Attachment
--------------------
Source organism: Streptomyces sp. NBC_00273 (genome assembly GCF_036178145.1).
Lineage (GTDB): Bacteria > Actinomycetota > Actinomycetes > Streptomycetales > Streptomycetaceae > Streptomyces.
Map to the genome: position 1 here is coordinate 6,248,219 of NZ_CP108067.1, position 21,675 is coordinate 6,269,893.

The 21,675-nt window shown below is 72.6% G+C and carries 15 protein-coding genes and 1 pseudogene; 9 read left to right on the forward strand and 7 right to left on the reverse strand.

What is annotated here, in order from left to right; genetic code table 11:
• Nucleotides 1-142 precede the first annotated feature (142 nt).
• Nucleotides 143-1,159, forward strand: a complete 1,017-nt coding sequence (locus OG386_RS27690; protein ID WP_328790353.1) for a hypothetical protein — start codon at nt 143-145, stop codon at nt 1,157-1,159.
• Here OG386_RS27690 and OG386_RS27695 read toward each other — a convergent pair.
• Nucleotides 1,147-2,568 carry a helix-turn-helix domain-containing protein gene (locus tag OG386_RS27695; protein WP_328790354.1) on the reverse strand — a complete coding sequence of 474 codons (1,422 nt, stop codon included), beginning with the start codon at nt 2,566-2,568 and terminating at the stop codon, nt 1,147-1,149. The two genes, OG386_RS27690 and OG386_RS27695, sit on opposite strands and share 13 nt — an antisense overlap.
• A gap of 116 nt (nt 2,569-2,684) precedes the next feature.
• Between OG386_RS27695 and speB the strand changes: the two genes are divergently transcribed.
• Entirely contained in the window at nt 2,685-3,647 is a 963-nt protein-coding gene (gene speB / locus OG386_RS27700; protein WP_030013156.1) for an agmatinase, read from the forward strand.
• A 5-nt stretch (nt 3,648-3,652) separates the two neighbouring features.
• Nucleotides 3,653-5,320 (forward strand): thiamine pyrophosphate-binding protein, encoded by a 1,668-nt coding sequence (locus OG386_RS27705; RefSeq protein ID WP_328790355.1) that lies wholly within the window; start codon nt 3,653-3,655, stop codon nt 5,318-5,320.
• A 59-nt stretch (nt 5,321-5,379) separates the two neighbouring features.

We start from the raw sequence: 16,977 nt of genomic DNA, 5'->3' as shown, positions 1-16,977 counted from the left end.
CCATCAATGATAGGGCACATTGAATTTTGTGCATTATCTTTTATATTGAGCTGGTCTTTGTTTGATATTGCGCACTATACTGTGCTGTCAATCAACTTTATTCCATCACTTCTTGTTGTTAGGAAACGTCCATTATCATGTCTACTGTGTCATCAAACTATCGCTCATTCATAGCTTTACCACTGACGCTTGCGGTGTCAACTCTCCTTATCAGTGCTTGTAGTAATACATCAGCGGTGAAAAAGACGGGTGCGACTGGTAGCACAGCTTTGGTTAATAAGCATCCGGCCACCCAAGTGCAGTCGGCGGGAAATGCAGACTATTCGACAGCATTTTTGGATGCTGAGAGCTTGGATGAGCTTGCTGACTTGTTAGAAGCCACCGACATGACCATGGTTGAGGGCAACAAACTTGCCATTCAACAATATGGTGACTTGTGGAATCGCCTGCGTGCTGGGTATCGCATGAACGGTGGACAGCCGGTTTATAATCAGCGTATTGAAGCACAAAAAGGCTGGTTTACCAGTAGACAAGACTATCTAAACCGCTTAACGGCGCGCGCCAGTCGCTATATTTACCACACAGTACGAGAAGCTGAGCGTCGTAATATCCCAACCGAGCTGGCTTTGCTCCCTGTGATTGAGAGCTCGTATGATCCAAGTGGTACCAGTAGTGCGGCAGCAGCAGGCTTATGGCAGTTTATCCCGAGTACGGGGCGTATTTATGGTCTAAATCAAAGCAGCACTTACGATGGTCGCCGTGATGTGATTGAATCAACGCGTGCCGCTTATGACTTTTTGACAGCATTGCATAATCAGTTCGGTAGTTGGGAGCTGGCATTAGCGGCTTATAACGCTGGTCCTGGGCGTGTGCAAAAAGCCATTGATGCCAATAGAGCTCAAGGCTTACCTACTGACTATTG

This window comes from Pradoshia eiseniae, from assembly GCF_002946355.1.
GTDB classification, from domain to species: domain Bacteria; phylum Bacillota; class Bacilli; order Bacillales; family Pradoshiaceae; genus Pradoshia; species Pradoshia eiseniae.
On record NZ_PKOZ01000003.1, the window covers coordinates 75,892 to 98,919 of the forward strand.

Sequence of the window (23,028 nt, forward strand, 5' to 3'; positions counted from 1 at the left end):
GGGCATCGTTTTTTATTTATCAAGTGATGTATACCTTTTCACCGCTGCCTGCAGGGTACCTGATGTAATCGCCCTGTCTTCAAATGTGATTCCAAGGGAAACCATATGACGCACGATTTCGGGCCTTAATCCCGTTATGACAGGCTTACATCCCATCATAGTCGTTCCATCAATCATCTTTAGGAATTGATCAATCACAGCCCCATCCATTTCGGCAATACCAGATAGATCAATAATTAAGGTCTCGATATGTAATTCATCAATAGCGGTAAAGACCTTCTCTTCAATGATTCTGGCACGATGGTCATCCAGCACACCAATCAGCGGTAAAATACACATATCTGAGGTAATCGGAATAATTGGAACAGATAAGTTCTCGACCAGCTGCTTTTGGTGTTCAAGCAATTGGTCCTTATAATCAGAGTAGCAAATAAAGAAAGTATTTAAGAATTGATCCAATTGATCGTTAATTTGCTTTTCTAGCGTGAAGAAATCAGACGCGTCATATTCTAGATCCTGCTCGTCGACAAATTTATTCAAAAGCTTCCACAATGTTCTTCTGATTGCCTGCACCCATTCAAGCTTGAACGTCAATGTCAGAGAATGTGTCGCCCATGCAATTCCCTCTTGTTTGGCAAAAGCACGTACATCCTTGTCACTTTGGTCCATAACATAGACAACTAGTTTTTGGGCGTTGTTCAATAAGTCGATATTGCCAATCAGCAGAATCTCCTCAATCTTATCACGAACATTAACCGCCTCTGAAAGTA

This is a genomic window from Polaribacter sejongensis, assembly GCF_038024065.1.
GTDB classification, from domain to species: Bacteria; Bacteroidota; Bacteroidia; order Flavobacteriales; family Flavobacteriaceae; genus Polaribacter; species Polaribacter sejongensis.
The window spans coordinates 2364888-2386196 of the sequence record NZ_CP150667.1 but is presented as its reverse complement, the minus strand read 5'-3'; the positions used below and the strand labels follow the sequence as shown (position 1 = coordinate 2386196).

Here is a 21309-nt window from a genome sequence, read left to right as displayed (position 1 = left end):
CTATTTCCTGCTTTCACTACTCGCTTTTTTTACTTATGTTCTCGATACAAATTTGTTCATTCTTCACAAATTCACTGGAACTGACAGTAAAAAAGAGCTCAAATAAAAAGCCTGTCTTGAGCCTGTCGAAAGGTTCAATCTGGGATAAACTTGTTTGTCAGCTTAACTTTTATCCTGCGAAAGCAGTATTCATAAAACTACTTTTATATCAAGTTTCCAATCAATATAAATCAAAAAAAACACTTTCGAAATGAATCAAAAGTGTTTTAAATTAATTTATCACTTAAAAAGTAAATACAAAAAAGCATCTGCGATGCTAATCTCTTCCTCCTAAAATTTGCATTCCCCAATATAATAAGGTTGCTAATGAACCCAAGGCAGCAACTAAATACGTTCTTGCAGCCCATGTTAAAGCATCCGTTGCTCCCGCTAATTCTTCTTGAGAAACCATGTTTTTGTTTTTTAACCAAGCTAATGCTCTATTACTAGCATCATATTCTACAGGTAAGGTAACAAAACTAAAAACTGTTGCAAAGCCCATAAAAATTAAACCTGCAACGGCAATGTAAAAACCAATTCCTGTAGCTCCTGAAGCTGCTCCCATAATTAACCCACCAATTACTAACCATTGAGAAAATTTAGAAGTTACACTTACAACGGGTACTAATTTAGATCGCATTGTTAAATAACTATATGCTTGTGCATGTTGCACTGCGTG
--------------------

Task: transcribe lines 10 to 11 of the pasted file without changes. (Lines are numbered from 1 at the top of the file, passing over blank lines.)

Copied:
• A gap of 116 nt (nt 2,569-2,684) precedes the next feature.
• Between OG386_RS27695 and speB the strand changes: the two genes are divergently transcribed.